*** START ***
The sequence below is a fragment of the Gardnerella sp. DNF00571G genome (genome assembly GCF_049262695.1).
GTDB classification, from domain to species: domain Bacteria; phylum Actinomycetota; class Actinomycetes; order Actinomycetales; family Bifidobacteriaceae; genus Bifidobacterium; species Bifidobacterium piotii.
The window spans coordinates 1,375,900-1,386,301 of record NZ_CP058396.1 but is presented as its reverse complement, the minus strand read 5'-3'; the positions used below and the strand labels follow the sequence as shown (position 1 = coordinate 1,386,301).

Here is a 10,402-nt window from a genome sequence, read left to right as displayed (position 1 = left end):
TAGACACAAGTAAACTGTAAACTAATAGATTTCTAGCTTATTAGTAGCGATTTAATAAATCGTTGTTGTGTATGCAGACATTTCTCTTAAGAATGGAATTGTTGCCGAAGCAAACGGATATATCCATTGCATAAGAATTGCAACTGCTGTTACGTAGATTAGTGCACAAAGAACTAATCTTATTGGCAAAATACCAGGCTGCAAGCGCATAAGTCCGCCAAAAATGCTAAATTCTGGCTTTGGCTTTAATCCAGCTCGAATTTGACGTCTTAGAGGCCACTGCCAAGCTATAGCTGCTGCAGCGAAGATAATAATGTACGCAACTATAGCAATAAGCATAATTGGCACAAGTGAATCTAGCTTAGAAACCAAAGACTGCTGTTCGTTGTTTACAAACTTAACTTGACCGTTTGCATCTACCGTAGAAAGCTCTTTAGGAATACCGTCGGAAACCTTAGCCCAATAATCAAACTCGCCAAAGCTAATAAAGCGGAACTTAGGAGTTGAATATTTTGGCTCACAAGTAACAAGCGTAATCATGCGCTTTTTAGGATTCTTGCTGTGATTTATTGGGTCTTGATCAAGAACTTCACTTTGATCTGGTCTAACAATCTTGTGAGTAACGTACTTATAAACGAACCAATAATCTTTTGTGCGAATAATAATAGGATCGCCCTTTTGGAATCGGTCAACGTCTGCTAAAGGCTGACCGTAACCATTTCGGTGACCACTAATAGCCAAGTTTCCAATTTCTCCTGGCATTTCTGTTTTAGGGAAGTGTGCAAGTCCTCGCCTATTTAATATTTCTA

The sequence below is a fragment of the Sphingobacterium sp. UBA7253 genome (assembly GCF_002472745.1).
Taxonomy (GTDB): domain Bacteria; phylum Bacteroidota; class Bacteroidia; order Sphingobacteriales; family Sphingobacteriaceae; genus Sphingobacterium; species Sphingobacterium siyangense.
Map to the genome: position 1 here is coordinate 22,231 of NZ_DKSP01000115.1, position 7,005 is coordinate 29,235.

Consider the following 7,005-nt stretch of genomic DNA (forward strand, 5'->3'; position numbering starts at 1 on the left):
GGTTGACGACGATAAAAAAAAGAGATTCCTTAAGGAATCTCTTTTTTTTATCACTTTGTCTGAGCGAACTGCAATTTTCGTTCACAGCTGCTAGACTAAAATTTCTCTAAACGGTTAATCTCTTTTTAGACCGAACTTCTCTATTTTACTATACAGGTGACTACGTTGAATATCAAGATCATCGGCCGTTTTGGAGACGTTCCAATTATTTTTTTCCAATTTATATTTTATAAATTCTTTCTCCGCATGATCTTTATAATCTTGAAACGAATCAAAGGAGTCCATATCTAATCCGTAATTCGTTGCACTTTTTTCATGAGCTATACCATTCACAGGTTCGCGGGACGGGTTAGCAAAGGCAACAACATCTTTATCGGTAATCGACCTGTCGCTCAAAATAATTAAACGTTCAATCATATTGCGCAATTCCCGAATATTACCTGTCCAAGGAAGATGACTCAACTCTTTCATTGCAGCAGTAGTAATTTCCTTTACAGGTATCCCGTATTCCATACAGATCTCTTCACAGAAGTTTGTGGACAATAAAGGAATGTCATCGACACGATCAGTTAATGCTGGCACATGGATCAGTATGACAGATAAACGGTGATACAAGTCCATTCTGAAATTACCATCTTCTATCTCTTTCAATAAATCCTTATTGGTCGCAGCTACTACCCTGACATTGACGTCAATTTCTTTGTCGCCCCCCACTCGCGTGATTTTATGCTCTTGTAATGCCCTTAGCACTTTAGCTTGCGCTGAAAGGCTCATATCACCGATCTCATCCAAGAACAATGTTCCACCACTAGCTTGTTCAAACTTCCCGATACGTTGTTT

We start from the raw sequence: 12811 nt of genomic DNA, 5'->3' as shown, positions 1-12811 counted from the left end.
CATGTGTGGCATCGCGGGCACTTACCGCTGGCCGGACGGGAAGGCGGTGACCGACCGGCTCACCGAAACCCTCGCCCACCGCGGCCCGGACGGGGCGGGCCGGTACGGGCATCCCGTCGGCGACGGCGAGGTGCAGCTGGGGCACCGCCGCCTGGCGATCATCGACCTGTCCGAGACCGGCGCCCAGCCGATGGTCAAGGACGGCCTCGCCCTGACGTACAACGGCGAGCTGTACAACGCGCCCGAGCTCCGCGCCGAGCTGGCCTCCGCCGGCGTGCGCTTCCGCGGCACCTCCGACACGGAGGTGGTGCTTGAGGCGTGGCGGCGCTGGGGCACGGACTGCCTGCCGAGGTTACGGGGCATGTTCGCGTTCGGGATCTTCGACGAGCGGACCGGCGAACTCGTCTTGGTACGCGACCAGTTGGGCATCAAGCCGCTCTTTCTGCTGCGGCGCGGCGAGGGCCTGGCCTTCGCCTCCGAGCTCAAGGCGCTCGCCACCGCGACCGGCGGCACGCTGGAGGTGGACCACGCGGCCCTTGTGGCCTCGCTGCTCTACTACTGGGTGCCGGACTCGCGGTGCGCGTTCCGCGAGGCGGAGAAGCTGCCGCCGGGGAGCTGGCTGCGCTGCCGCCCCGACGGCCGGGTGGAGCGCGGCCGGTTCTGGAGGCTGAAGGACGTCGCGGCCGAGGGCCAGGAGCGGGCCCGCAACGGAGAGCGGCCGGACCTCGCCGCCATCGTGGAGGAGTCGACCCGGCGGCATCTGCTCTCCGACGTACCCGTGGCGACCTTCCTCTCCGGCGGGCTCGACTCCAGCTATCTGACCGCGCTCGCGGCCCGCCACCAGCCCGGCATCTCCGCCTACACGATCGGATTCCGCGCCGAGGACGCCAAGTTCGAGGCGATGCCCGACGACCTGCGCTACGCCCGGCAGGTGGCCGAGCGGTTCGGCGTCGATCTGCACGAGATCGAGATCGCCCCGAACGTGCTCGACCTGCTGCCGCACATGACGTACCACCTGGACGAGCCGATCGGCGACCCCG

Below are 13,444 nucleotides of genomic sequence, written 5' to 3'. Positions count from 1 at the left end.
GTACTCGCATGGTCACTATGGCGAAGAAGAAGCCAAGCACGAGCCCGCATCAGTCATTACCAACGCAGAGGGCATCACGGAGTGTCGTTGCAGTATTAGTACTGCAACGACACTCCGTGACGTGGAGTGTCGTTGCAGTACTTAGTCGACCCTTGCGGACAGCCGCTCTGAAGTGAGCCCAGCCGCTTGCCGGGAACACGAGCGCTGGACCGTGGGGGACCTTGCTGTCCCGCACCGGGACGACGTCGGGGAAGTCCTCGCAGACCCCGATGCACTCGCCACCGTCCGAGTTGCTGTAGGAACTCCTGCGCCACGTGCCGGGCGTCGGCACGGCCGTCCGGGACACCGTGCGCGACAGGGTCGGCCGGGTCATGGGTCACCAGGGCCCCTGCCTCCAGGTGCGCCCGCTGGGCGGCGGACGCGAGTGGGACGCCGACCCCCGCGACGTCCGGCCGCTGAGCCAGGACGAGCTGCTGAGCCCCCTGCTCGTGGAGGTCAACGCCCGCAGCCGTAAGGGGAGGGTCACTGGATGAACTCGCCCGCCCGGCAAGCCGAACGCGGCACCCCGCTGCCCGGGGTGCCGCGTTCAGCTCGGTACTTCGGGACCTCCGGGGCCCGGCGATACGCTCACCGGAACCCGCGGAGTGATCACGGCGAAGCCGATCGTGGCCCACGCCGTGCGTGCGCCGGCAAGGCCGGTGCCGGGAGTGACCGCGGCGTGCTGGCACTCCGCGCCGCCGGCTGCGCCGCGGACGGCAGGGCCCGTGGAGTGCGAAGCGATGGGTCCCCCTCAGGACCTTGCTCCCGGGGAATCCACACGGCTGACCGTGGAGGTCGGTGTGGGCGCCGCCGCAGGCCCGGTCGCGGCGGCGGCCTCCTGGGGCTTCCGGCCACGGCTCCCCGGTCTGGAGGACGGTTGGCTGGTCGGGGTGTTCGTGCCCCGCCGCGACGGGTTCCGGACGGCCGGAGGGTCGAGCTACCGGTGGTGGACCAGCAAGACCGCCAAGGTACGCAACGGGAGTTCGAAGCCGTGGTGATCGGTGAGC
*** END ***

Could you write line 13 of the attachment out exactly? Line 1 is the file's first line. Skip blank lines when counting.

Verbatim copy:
Below are 13,444 nucleotides of genomic sequence, written 5' to 3'. Positions count from 1 at the left end.